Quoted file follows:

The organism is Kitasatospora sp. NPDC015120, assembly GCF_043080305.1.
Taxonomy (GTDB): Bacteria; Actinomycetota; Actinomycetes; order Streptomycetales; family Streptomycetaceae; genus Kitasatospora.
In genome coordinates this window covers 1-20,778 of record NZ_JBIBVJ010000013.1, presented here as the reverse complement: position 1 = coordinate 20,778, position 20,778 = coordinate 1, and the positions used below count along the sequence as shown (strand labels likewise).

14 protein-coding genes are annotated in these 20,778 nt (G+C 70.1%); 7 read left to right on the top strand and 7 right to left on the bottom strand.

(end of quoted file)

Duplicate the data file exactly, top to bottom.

The organism is Kitasatospora sp. NPDC015120, assembly GCF_043080305.1.
Taxonomy (GTDB): Bacteria; Actinomycetota; Actinomycetes; order Streptomycetales; family Streptomycetaceae; genus Kitasatospora.
In genome coordinates this window covers 1-20,778 of record NZ_JBIBVJ010000013.1, presented here as the reverse complement: position 1 = coordinate 20,778, position 20,778 = coordinate 1, and the positions used below count along the sequence as shown (strand labels likewise).

14 protein-coding genes are annotated in these 20,778 nt (G+C 70.1%); 7 read left to right on the top strand and 7 right to left on the bottom strand.